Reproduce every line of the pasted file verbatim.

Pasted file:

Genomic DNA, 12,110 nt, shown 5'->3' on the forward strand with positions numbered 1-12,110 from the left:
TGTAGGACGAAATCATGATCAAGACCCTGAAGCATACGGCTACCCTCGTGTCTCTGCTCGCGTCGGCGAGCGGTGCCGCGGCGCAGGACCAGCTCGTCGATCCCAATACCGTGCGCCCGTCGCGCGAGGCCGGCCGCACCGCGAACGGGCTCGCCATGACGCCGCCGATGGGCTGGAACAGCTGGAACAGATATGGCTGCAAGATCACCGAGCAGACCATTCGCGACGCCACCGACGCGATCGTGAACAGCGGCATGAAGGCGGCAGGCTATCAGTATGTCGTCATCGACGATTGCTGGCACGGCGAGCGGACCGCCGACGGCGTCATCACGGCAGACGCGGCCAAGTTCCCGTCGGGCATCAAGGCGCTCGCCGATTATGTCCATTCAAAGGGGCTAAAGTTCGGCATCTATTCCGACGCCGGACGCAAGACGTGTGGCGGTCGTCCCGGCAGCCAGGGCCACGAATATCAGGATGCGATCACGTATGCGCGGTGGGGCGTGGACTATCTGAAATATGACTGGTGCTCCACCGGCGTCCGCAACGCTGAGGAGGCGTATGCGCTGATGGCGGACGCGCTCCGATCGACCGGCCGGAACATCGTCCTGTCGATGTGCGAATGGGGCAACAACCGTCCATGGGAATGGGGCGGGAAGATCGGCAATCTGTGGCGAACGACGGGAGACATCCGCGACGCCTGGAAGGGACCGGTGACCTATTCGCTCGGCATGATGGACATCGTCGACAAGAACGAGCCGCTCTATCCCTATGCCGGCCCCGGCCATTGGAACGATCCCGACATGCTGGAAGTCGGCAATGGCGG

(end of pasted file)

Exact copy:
Genomic DNA, 12,110 nt, shown 5'->3' on the forward strand with positions numbered 1-12,110 from the left:
TGTAGGACGAAATCATGATCAAGACCCTGAAGCATACGGCTACCCTCGTGTCTCTGCTCGCGTCGGCGAGCGGTGCCGCGGCGCAGGACCAGCTCGTCGATCCCAATACCGTGCGCCCGTCGCGCGAGGCCGGCCGCACCGCGAACGGGCTCGCCATGACGCCGCCGATGGGCTGGAACAGCTGGAACAGATATGGCTGCAAGATCACCGAGCAGACCATTCGCGACGCCACCGACGCGATCGTGAACAGCGGCATGAAGGCGGCAGGCTATCAGTATGTCGTCATCGACGATTGCTGGCACGGCGAGCGGACCGCCGACGGCGTCATCACGGCAGACGCGGCCAAGTTCCCGTCGGGCATCAAGGCGCTCGCCGATTATGTCCATTCAAAGGGGCTAAAGTTCGGCATCTATTCCGACGCCGGACGCAAGACGTGTGGCGGTCGTCCCGGCAGCCAGGGCCACGAATATCAGGATGCGATCACGTATGCGCGGTGGGGCGTGGACTATCTGAAATATGACTGGTGCTCCACCGGCGTCCGCAACGCTGAGGAGGCGTATGCGCTGATGGCGGACGCGCTCCGATCGACCGGCCGGAACATCGTCCTGTCGATGTGCGAATGGGGCAACAACCGTCCATGGGAATGGGGCGGGAAGATCGGCAATCTGTGGCGAACGACGGGAGACATCCGCGACGCCTGGAAGGGACCGGTGACCTATTCGCTCGGCATGATGGACATCGTCGACAAGAACGAGCCGCTCTATCCCTATGCCGGCCCCGGCCATTGGAACGATCCCGACATGCTGGAAGTCGGCAATGGCGG